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T'ai-hsi Ching

Scripture of the Embryo Breathing


Translated by Frederic Henry Balfour

Contents
Bibliographic Information
Author's Introduction
Translation
Chinese Text
Bilingual Text
Bibliography

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Bibliographic Information
Gaoshang yuhuang taixi jing : Scripture on Embryonic Breathing of the Exalted Jade Sovereign: DZ 14.
Abbreviated as Taixi jing .
An anonymous text of uncertain date. The text emphasizes daoyin (lit., "guiding and leading"; gymnastics), qiingestion, and embryonic breathing (taixi ) methods.
(Komjathy, 2004)
Author's Introduction
The following treatise, belonging though it does to a corrupted development of Taoism proper, may claim a place in the
present series as being an amplification of the sixth chapter of the Tao T Ching. It teaches that in the whole Universe there
is but one Breath, or Being, a participation in which results in Life or Birth. This Breath is as it were a vast and
inexhanstible reservoir, whence all things derive their existence; but it is double, embodying the Yin or feminine Principle
of Nature with the Yang, and from these producing all things. The sixth chapter of the Tao T Ching, constituting the text
or key-note of the present essay, is to the following effect:
"The Breath, or Spirit, of the Deep is imperishable. It is called the Azure (Heaven) and the Mother (Earth). The passage
through which these Two Influences emerge and enter is called the root of the visible creation. They are ceaseless in action
as though permanent, and may be used without ever being exhausted."
(Balfour, 1894: 63)

Tai Hsi Ching


The Embryo is formed by the concretion of concealed Breath; and the Embryo being brought into existence, the Breath
begins to move in Respiration.
The generative aur of the Great Empyrean all constitute one Breath. The Great or Universal Spirit, lying in readiness,
becomes united with the embryo, and the embryo, being thus united with it, develops respiration. Then the embryo is like a
flower, of which the navel is the peduncle; and as the umbilical cord is connected with the placenta, the embryo inhales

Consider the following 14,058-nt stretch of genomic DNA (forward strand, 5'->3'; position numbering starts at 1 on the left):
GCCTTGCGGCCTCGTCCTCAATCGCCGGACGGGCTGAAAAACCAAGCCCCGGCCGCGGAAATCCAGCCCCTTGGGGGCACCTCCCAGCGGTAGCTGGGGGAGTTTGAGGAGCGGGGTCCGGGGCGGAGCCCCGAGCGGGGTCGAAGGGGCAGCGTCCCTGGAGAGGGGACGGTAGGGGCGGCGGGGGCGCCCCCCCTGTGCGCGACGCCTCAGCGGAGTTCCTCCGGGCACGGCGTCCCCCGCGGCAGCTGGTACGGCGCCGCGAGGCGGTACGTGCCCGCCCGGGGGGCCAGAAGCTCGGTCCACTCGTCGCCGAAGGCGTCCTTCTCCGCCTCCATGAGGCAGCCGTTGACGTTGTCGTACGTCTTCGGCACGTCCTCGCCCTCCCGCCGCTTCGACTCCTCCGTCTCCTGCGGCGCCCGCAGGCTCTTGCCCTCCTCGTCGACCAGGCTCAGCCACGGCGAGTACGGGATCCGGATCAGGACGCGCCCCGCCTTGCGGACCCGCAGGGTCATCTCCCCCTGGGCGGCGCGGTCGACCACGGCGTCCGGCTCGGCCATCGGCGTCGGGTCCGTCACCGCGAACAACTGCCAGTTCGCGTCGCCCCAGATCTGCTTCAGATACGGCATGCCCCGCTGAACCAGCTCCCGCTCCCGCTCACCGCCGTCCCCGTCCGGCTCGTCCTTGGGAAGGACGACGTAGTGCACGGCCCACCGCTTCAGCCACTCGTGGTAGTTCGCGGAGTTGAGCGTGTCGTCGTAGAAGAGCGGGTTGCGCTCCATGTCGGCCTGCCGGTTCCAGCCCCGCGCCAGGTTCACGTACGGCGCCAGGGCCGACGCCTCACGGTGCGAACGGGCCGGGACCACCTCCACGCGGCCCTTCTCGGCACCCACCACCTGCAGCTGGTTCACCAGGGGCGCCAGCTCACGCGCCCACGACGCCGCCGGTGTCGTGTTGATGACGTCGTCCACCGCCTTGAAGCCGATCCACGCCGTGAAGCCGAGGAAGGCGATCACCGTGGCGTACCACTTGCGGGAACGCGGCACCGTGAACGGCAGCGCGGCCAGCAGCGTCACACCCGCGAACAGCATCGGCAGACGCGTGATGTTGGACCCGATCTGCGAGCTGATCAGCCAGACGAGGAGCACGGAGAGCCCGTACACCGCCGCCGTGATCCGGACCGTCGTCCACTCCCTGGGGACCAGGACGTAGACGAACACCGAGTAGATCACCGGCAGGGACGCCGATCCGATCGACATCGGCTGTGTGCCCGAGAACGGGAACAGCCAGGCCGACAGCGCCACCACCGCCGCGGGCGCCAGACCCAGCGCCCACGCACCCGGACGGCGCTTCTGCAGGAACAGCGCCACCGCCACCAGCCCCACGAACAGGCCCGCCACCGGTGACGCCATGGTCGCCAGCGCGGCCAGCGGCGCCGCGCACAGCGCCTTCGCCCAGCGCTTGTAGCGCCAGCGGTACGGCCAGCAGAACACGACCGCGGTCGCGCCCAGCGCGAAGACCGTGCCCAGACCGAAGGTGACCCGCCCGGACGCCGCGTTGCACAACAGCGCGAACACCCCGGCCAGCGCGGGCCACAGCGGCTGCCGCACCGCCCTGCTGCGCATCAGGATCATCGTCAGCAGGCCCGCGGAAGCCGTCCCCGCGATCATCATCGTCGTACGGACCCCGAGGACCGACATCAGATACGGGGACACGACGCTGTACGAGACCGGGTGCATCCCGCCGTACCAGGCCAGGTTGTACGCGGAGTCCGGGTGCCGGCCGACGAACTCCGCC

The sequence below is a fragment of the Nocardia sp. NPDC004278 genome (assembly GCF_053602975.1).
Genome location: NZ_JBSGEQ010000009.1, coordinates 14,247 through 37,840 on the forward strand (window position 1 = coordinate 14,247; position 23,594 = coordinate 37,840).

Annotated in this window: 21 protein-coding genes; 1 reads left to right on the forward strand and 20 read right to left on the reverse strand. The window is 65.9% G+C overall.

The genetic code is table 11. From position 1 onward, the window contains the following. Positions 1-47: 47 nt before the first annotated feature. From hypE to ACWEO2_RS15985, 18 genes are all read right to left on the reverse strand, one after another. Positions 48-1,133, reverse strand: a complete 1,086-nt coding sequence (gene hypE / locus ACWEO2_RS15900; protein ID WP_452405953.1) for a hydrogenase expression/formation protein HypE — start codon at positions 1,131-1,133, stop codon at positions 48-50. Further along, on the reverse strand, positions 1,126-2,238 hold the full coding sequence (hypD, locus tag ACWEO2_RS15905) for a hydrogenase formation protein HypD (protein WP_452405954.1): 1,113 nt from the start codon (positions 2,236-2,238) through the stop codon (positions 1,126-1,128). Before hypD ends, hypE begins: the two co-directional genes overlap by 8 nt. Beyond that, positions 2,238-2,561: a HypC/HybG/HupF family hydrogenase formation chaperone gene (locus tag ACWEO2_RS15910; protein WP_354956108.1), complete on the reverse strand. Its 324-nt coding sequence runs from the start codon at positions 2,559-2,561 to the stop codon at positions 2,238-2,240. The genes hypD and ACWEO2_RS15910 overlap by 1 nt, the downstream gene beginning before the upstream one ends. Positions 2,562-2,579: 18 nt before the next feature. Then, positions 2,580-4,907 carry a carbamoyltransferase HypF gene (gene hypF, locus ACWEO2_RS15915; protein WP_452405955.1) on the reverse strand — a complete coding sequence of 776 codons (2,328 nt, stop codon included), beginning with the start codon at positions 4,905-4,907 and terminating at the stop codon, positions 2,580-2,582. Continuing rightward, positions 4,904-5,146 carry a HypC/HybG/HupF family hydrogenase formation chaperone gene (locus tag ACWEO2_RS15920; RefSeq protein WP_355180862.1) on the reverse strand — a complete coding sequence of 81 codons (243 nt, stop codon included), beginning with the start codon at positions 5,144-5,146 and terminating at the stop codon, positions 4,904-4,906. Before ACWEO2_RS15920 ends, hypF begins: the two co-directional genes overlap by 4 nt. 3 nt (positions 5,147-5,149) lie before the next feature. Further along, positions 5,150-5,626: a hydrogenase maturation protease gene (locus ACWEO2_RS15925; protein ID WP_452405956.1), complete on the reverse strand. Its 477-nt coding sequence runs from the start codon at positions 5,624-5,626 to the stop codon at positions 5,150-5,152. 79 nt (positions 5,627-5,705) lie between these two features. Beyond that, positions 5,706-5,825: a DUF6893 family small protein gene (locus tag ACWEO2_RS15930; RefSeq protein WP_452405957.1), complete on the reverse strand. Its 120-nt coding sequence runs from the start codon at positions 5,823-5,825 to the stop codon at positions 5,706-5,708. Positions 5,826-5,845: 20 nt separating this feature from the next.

and exhales simultaneously with the mother, one inhalation and one exhalation constituting Respiration. A period of
absolute quiescence follows, [during which] the unmixed virility of the embryo the pure Yang increases day by day;
and when the months are fulfilled the body is fully formed and parturition takes place. This is what Yuen Shih the First
Person in the Taoist Trinity makes known to men, in order that they may preserve their breath intact until it becomes soft
and pliable as a little child's.
The entrance of Breath into the body is Life; the departure of the Spirit from the external form is Death.
The external form of a man is his body; the spirit is the intelligent part of the breath; perception is the controller of the
external form. The breath effects the completion of this form; as long as the outer form and the spirit are not separated, the
breath will enter the body; and if the spirit remains in the body, the body will assuredly live for ever. But if the spirit
departs, the breath will be dispersed and the body will decay; that is death. Therefore it may be said that death is the source
of the life and life the source of death.
He who understands the Spirit and the Breath may live for ever; he who rigorously maintains the Empty and Non-existent
may thereby nourish the Spirit and the Breath.
Spirit and Breath are One; they come from Emptiness and Non-existence. From the disruption of Chaos until now they
have never either diminished or increased. Wherefore it is said that the Spirit of the Deep is immortal. When a man is able
to discard his senses of sight and hearing, and to abstain from understanding and knowing, this amounts to a rigorous
maintenance [of the Empty and Non-existent], by means of which he nourishes [the Spirit and the Breath]. But if he
recognises the Actual and the Existent he will be deceived, and he himself the means of shortening his own life.
When the Spirit moves the Breath moves; when Spirit is still the Breath is still.